The comment below was placed on the article page by user dhburns on 6 August 2016, removed by user Hawkeye7 a few hours later with the comment "This belongs on the talk page" in the edit summary. Yesterday it was restored to the article yesterday by dhburns again. I agree with Hawkeye7 that it belongs on the talk page and not in the article, so I am now inserting it on the talk page. Those who wish to add comments may do so - here and not in the article please. Dirac66 (talk) 17:14, 18 July 2017 (UTC)

(dispute: The quotation [at the start of the section Religious views] is not an "over quotation". It is succinct and to the point. To edit it out, would be a form of censorship. Just because it may conflict with the religious beliefs of a reader, it not a good reason to remove it. Most good science will conflict with primitive beliefs about reality.)

Category: People associated with the nuclear weapons programme of the United Kingdom[edit]

Today the Category People associated with the nuclear weapons programme of the United Kingdom was added to this article. However the article now contains no mention of the UK nuclear weapons programme. Also I checked some articles on the UK nuclear programme but found no mention of Dirac. Adding this category constitutes a claim that he was associated with that programme, so this claim should be supported by a (brief) explanation in the article with a source and/or a link to another relevant article. (I will add that I have not previously seen this claim, and I have no idea whether it is true or not, so I would like to know more, and so might other readers). Dirac66 (talk) 20:49, 27 September 2017 (UTC)

Dirac's Britannica biography says "Unlike many physicists of his generation and expertise, Dirac did not switch to nuclear physics and only marginally participated in the development of the atomic bomb during World War II." As for his work on Britain's nuclear weapons programme, he doesn't seem to have been a major player here either. Categories should be clearly supported by text and citations in the article, and not go out on a limb, so I've removed this unless it is clearly sourced.--♦IanMacM♦ (talk to me) 05:24, 28 September 2017 (UTC)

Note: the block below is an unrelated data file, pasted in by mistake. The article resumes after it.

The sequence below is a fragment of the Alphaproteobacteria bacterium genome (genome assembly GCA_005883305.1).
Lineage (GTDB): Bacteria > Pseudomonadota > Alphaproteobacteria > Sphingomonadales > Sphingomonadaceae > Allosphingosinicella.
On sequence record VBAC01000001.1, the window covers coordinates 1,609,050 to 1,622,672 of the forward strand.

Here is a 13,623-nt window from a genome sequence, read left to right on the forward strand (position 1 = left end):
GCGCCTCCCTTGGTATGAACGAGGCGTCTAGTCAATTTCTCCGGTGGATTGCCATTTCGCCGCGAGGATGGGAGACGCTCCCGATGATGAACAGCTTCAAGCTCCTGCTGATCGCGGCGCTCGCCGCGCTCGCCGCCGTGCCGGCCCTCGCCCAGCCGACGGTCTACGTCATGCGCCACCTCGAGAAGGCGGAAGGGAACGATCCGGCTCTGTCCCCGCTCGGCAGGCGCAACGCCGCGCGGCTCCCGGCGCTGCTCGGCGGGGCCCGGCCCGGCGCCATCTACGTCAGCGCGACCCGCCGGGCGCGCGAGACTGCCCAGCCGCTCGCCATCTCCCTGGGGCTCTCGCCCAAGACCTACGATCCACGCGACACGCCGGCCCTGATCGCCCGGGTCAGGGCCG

Why not read one of Dirac's own articles? [1][2][3][4] Hawkeye7 (discuss) 07:39, 28 September 2017 (UTC)
It would help if the article mentioned what Dirac did for the nuclear weapons programme in the UK, as the categories cannot mention this in an unsourced way. The United Kingdom Atomic Energy Authority was not created until 1954, and these research papers require original research to explain why they are linked to nuclear weapons.--♦IanMacM♦ (talk to me) 05:56, 30 September 2017 (UTC)
The first three papers were written for Tube Alloys. I came across references to Dirac's wartime work while upgrading the article on Rudolf Peierls (cf Peierls, Bird of Passage, pp. 112-113; Gowing, Britain and Atomic Energy, pp. 235-238). Peierls discusses Dirac's role with Tube Alloys in detail in Biographical Memoirs, pp. 153-154. [5] Hawkeye7 (discuss) 07:58, 30 September 2017 (UTC)
The Dalitz-Peierls paper does seem to answer the question. I suggest we add a sentence or two with Dalitz-Peierls as source. This paper is already cited in the article as Ref.4 Dirac66 (talk) 13:23, 30 September 2017 (UTC)